“Something happened…the wrong place, the wrong time, the wrong choice…”
Taking over the reins of Artistic Director at the Hampstead Theatre, Edward Hall has launched his first season with a new Shelagh Stephenson play, Enlightenment, directed by himself. The set-up is based around Adam, a 20 year old backpacker who has gone missing on a round the world trip, and the attempts by his mother Lia, step-father Nick and grandfather Gordon to find out what has happened to him through increasingly desperate means, including a psychic and a television documentary. When someone called Adam then turns up at the airport having been tracked down to a Thai hospital, their world is rocked as some serious questions are posed.
Stephenson has a huge amount to say but making Lia the mouthpiece of all of it means that by the time she has espoused on issues like chaos theory, the lack of spirituality in the Western world, her liberal upper-middle-class guilt and global interconnectedness, it is extremely difficult to remember that we are meant to be empathising with a mother who has lost her son. The first half is particularly guilty of this pontificating but things begin to look up somewhat after the interval as we move into thriller territory and a better integrated use of some of the themes.
Julie Graham copes as best she can with the dialogue and better at the struggle to constantly do the right thing, but is predictably stronger in her quieter moments when her face shows the struggle to hide the grief gnawing from inside. Tom Weston-Jones as the cuckoo in the nest who appears at the airport steers the play down its darker moments well (although his proclivities and the subsequent twist were given away too early by his choice of underwear, Aussiebums!) but generally, the sense of what Stephenson is trying to say here is frustratingly elusive and made more difficult by the abrupt tonal shifts.
This was typified by Polly Kemp’s medium, a total caricature whose appearances pushed us dangerously close to sitcom-based farce when . Daisy Beaumont managed to rise above her manipulative documentary maker Joanna’s own farcical beginnings to find some darker humour but as Lia’s politician father, Paul Freeman is criminally under-used and his character allowed no meaningful stage time and Richard Clothier as her exercise-obsessed husband Nick is wryly funny at times but saddled with some clunkers of lines which failed to excavate any emotional honesty.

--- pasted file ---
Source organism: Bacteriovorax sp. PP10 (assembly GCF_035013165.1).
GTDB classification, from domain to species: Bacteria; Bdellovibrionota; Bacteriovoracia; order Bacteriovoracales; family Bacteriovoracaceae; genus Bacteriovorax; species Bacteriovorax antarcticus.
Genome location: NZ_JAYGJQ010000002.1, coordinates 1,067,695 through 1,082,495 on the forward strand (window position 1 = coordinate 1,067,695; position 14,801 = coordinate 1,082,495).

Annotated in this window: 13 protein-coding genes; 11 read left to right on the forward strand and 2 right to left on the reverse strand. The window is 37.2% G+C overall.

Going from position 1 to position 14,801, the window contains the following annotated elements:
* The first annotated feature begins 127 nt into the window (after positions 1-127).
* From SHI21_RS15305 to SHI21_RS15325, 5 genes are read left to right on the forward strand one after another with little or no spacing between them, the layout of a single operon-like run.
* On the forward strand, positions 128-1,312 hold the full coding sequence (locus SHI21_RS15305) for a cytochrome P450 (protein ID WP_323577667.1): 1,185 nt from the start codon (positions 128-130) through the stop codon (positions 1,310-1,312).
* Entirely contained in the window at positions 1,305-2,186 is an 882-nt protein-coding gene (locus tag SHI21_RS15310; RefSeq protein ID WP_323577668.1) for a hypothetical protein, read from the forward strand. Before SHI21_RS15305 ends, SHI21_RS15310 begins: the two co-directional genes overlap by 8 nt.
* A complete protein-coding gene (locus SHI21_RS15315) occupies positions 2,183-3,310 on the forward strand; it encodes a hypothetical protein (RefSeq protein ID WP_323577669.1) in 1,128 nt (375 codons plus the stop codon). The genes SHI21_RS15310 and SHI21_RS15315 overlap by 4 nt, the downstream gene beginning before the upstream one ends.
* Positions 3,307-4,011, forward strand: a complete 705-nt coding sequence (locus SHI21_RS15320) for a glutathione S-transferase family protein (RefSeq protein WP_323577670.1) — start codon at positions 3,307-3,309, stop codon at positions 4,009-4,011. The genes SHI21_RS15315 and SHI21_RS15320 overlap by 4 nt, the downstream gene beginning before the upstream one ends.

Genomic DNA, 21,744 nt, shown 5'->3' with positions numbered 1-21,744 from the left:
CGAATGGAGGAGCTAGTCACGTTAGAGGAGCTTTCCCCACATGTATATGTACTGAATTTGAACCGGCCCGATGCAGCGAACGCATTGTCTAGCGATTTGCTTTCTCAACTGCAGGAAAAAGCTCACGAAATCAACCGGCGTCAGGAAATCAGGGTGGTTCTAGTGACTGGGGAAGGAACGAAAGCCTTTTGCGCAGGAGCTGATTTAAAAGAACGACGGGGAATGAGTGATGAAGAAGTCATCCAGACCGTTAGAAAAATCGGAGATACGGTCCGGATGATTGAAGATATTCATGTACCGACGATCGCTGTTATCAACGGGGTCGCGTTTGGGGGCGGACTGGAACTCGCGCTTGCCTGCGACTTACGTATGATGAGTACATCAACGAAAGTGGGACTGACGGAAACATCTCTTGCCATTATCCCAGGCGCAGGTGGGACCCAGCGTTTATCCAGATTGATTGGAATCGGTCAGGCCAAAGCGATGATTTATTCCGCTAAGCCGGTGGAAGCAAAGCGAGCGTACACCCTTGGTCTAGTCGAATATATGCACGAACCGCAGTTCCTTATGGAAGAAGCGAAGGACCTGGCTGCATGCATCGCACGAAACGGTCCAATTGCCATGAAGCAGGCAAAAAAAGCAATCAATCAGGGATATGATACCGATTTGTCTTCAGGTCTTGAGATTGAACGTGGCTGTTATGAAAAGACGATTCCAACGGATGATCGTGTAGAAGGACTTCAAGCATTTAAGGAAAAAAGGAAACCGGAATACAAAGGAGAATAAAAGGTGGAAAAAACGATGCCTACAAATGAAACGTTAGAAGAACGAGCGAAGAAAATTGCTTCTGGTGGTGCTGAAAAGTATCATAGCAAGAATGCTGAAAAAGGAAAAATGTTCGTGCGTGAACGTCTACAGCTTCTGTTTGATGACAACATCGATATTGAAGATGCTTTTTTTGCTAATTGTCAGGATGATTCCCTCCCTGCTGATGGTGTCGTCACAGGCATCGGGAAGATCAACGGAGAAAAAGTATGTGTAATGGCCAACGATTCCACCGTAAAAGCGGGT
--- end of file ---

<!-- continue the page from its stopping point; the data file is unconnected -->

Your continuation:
It is a very attractively designed production. Francis O’Connor has created a pod-like pristine white oval room, serving equally well as the ultra-modern study which is slowly decluttered by Lia, but through the projections of Andrzej Goulding also ingeniously becomes their garden or an airport lounge, it is a most striking design aesthetic and rather moving with its repeated ghostly images reaching out. Combined with Peter Mumford’s lighting, with its punctuating exploding flashbulbs, this is a design team doing some very exciting work.
Throwing in such metaphysical constructs like the theory of non-locality into the mix drew comparisons with Stoppard’s Arcadia, but so many of the themes in Enlightenment are not fleshed out enough in the writing to engage in the same way and the play feels almost schizophrenic in its lurches between moods. That said, there are elements to enjoy here and it is stunning to look at and makes for an intriguing debut to Edward Hall’s tenure in Swiss Cottage with much to look forward to (not least Katie Mitchell directing something for 25 people at a time set in a living room in the new Studio downstairs).